Preventable health problems, including many cases of heart disease, diabetes, asthma and injuries, are taking a huge toll on American families. For the first time in U.S. history, data suggest that today's children may live shorter lives than their parents. These problems also threaten our nation's economic vitality. Heart disease and diabetes alone now account for more than 700,000 deaths in the United States annually and cost the nation over $650 billion in medical expenses, disability, missed work and financial losses associated with premature death. These costs are rising every year.
To improve Americans' health, the root causes of these illnesses must be addressed. By factoring health consequences into the process when drafting new laws and regulations, building a major roadway, planning for a city's growth or developing a school curriculum, policy makers can capitalize on hidden opportunities to improve health, save on health-related costs and use limited resources more wisely. Health Impact Assessment (HIA) is a practical, evidence-driven tool to accomplish these goals. Many nations, large lending banks and major industries such as oil, gas and mining are adopting HIA to improve health, control costs and build trust with communities.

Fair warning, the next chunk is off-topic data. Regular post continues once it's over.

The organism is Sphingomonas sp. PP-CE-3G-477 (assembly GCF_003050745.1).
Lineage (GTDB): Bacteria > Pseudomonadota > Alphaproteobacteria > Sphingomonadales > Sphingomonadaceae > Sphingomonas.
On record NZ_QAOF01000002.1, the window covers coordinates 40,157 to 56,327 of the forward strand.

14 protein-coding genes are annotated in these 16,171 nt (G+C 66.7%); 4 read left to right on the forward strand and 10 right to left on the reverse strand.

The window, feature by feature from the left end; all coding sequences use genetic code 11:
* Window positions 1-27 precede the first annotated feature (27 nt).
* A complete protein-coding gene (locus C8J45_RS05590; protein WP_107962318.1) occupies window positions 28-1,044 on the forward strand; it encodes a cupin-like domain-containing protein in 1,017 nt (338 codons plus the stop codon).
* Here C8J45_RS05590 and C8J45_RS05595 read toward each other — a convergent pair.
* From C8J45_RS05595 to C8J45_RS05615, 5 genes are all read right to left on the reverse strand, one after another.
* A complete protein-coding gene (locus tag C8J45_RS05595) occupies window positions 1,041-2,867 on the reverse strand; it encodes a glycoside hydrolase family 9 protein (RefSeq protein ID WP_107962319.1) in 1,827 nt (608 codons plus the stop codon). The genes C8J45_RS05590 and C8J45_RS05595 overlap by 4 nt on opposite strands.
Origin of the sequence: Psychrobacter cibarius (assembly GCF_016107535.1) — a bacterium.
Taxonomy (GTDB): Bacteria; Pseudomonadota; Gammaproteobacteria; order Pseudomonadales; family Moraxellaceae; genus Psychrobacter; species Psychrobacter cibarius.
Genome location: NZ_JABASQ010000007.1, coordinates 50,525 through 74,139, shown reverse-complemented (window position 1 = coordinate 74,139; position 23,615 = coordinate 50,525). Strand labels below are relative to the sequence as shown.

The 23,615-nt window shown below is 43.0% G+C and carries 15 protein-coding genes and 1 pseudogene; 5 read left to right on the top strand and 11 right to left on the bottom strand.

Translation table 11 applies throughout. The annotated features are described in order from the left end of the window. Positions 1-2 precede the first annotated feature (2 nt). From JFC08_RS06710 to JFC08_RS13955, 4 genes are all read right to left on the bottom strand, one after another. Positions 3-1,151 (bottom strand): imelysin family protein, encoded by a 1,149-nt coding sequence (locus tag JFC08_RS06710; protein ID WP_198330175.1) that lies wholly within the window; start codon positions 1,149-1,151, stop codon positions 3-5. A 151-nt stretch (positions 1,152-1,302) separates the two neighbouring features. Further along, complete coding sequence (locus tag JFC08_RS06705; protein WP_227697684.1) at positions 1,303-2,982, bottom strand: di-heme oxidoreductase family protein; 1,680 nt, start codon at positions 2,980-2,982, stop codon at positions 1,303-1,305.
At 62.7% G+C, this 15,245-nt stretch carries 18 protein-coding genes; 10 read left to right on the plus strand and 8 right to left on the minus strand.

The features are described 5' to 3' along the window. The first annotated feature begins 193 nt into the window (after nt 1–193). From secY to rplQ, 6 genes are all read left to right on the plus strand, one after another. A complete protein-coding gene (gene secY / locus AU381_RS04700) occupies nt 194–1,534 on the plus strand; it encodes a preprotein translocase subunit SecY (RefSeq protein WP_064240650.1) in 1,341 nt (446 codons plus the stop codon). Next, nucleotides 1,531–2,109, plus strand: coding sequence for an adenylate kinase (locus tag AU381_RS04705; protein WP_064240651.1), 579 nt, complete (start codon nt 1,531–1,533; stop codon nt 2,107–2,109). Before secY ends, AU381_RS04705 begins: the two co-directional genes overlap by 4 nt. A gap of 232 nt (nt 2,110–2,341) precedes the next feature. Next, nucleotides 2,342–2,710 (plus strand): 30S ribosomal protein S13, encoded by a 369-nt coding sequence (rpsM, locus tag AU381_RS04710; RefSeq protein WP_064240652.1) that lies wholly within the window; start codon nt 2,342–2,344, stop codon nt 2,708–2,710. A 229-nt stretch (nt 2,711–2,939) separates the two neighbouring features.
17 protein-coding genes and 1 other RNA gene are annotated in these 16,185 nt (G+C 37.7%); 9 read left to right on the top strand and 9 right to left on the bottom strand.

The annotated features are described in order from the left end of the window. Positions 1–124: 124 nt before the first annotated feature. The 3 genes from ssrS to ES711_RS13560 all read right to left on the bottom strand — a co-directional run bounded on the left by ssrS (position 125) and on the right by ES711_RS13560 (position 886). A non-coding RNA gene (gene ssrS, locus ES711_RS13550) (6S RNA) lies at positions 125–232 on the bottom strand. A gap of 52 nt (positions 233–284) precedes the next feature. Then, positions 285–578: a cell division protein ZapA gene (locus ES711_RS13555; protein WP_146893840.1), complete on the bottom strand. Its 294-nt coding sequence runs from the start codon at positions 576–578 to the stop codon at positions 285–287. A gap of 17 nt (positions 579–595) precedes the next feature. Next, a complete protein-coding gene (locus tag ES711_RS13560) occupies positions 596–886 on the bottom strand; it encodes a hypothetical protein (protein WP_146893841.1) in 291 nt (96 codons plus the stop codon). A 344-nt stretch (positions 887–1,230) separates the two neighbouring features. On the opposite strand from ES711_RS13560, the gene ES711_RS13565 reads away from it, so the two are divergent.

The Health Impact Project, a collaboration of the Robert Wood Johnson Foundation and The Pew Charitable Trusts, is a national initiative designed to promote the use of health impact assessments (HIAs) as a decision-making tool for policymakers. HIAs use a flexible, data-driven approach that identifies the health consequences of new policies and develops practical strategies to enhance their health benefits and minimize adverse effects.